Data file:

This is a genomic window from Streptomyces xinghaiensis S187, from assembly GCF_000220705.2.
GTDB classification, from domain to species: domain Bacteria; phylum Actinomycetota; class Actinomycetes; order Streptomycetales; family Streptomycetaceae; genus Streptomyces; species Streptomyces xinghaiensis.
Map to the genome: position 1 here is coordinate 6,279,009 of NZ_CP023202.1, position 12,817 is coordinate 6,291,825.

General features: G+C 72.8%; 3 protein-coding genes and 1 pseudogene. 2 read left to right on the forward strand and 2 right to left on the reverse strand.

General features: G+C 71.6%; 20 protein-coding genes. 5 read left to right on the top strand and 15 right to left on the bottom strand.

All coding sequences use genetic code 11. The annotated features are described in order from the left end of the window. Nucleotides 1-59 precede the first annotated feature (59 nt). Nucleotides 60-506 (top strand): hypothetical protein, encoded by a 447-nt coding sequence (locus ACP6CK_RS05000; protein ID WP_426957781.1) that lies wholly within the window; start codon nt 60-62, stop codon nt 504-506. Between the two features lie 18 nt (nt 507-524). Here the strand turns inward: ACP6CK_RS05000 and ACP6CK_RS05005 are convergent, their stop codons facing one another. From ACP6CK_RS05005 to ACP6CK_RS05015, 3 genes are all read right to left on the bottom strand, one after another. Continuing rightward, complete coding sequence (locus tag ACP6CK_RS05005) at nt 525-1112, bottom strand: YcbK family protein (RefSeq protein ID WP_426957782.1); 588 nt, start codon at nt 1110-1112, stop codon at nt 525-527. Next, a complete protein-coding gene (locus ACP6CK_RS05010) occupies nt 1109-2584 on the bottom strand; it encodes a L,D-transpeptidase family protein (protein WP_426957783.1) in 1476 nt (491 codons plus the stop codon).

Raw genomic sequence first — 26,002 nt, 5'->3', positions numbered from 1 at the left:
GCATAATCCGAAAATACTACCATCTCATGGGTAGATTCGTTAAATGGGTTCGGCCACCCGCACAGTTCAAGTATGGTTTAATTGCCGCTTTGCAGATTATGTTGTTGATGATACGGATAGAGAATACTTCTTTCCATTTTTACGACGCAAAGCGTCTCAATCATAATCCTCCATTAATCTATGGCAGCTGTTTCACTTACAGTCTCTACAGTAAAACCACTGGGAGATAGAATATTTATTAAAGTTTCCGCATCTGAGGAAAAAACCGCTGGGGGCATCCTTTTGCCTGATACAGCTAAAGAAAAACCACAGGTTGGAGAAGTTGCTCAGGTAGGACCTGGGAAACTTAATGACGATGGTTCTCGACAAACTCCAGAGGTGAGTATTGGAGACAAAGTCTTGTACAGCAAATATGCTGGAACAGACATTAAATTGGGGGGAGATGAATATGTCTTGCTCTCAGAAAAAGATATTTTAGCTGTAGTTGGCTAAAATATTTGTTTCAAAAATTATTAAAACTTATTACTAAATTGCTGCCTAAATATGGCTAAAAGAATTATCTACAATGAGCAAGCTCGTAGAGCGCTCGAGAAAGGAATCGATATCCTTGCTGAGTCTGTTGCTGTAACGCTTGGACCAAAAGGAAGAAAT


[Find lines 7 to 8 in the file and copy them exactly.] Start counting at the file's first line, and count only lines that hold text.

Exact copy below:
Raw genomic sequence first — 26,002 nt, 5'->3', positions numbered from 1 at the left:
GCATAATCCGAAAATACTACCATCTCATGGGTAGATTCGTTAAATGGGTTCGGCCACCCGCACAGTTCAAGTATGGTTTAATTGCCGCTTTGCAGATTATGTTGTTGATGATACGGATAGAGAATACTTCTTTCCATTTTTACGACGCAAAGCGTCTCAATCATAATCCTCCATTAATCTATGGCAGCTGTTTCACTTACAGTCTCTACAGTAAAACCACTGGGAGATAGAATATTTATTAAAGTTTCCGCATCTGAGGAAAAAACCGCTGGGGGCATCCTTTTGCCTGATACAGCTAAAGAAAAACCACAGGTTGGAGAAGTTGCTCAGGTAGGACCTGGGAAACTTAATGACGATGGTTCTCGACAAACTCCAGAGGTGAGTATTGGAGACAAAGTCTTGTACAGCAAATATGCTGGAACAGACATTAAATTGGGGGGAGATGAATATGTCTTGCTCTCAGAAAAAGATATTTTAGCTGTAGTTGGCTAAAATATTTGTTTCAAAAATTATTAAAACTTATTACTAAATTGCTGCCTAAATATGGCTAAAAGAATTATCTACAATGAGCAAGCTCGTAGAGCGCTCGAGAAAGGAATCGATATCCTTGCTGAGTCTGTTGCTGTAACGCTTGGACCAAAAGGAAGAAAT